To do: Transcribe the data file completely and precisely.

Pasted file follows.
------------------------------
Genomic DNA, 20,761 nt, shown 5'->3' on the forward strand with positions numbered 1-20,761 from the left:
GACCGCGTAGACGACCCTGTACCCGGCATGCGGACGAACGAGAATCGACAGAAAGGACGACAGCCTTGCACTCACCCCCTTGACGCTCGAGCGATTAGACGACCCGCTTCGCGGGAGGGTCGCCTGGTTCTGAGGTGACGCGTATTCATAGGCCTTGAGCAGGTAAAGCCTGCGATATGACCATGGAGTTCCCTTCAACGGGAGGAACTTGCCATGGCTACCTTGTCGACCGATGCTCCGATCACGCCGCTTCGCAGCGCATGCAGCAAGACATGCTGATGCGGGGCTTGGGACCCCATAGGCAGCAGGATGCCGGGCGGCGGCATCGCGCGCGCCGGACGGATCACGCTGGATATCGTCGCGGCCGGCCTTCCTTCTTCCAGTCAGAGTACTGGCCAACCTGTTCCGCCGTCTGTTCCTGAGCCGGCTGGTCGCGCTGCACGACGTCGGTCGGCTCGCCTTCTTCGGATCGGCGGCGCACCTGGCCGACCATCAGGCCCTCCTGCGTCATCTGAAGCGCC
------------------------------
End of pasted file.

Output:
Genomic DNA, 20,761 nt, shown 5'->3' on the forward strand with positions numbered 1-20,761 from the left:
GACCGCGTAGACGACCCTGTACCCGGCATGCGGACGAACGAGAATCGACAGAAAGGACGACAGCCTTGCACTCACCCCCTTGACGCTCGAGCGATTAGACGACCCGCTTCGCGGGAGGGTCGCCTGGTTCTGAGGTGACGCGTATTCATAGGCCTTGAGCAGGTAAAGCCTGCGATATGACCATGGAGTTCCCTTCAACGGGAGGAACTTGCCATGGCTACCTTGTCGACCGATGCTCCGATCACGCCGCTTCGCAGCGCATGCAGCAAGACATGCTGATGCGGGGCTTGGGACCCCATAGGCAGCAGGATGCCGGGCGGCGGCATCGCGCGCGCCGGACGGATCACGCTGGATATCGTCGCGGCCGGCCTTCCTTCTTCCAGTCAGAGTACTGGCCAACCTGTTCCGCCGTCTGTTCCTGAGCCGGCTGGTCGCGCTGCACGACGTCGGTCGGCTCGCCTTCTTCGGATCGGCGGCGCACCTGGCCGACCATCAGGCCCTCCTGCGTCATCTGAAGCGCC